Travel

Greetings! walkers, cyclists and dogs are all welcome at this Scarborough hotel


Checking in at a hotel while on a cycling and walking tour, I invariably feel the need to apologise. “Sorry about the muddy boots,” or “Sorry about my dripping bike – is there anywhere I can put it?” It’s one of the reasons I prefer to camp or use a hostel. No matter how “walker/cyclist-friendly” a hotel might purport to be, I almost always feel a bit out of place. So, I was intrigued by the possibilities of Bike & Boot, a new hotel that opened this month in the traditional North Yorkshire seaside resort of Scarborough.

The former Mount Hotel was boarded up when Simon Kershaw and Simon Rhatigan bought it last year. One of those large, gracious, sea-view establishments that forms an entire terrace, it had once been a hotel of some prestige, but its glory had faded. Having enjoyed careers in the hotel and leisure industries, the two Simons decided it would make the ideal venue for a joint venture. The renovation took 18 months and “roughly £2m” and has resulted in a hotel/hostel specifically for cyclists, walkers and dog-owners.

“They saw a gap in the market,” Jay, the general manager, told me, “and wondered why it hadn’t been done before.”

Reception area at the Bike and Boot hotel in Scarborough, UK.



Reception area at the hotel

And there’s no denying this hotel has embraced the contemporary hostel vibe. Leaving my bike at the Wadobi – a basement equipped with a bike/surfboard/dog-washing area and cycle repair station – I checked in via touchscreen at a self-service desk. The friendly greeting from the (invariably young) staff, the bright decor, the walls plastered with huge photos of outdoor pursuits and oversize maps of the local area were all on-trend hostel-wise. The same can be said of the Retreat: a comfortable lounge where complimentary hot drinks are available 24 hours a day and free cake is served at teatime. There’s even a little cinema where three recently released films were being shown daily (for free), including one for children.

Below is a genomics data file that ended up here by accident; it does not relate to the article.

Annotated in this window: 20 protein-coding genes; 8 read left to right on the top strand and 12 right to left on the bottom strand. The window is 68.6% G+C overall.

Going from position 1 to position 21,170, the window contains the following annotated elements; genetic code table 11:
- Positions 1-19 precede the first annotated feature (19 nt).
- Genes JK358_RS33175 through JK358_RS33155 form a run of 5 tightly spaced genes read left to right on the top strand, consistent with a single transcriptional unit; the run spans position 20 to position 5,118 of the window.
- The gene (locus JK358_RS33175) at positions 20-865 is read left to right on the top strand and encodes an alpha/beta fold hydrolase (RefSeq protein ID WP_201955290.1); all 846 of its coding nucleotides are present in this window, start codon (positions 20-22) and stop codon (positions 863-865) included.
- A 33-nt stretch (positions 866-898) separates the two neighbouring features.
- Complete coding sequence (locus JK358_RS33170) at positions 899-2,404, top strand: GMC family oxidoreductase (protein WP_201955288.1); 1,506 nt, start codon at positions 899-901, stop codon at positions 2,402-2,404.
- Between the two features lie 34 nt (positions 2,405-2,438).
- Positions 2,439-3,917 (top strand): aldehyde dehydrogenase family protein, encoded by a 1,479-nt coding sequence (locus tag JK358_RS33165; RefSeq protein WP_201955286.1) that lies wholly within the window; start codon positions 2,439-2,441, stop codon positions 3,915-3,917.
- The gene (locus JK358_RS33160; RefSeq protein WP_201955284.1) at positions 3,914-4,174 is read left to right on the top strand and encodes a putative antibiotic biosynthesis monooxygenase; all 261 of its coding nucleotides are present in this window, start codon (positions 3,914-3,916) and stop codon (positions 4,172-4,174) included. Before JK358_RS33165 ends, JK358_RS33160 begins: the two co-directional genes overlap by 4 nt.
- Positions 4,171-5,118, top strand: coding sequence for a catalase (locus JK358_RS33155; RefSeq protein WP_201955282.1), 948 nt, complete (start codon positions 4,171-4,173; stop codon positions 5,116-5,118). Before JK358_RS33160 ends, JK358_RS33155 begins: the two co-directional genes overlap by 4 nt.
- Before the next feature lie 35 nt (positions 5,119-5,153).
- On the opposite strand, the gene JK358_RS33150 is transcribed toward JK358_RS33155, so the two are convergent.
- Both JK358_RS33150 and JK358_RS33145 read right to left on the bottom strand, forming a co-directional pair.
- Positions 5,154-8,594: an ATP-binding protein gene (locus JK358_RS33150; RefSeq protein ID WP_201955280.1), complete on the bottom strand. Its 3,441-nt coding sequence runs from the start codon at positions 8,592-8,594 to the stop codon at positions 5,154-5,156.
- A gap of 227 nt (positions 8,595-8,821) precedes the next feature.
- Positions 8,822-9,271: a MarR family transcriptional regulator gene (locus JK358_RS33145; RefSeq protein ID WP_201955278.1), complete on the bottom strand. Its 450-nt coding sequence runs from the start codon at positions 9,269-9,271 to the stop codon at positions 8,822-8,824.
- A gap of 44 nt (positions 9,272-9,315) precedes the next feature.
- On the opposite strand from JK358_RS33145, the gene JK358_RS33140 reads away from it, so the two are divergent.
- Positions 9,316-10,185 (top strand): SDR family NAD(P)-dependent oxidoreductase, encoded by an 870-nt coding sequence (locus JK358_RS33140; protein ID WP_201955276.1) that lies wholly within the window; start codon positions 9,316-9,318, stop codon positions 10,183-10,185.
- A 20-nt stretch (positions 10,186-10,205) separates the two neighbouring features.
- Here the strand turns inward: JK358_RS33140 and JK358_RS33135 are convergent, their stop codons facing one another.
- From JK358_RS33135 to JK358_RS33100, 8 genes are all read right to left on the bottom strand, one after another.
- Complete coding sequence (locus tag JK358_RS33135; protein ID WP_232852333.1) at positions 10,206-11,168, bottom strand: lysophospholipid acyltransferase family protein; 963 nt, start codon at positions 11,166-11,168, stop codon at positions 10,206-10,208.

The ground floor is also home to the high-ceilinged Bareca – an abbreviation of “bar/restaurant/cafe”. I was informed that, like Wadobi (walk/dog/bike), Bareca had been trademarked by the hotel. I confess I found these freshly minted portmanteaux were trying just a little too hard.

While there’s a modern hostel feel downstairs, I felt I was in a boutique hotel as soon as I opened my bedroom door. Bike & Boot’s 65 rooms range from “boot rooms” (smallest doubles) to suites. Mine was somewhere in the middle: a “medium room with sea view” with a good king-size bed, blinds printed with vintage Scarborough posters, coffee machine, fridge with a selection of goodies (at mini-bar prices), and a generously-sized en suite with Bike & Boot-branded toiletries. Through the double French windows I had a view of Scarborough past and present: pedestrians took the air on the elegant, late-Georgian Spa Bridge, while paddleboarders bobbed about in the sea framed by a curve of red-tinged cliffs.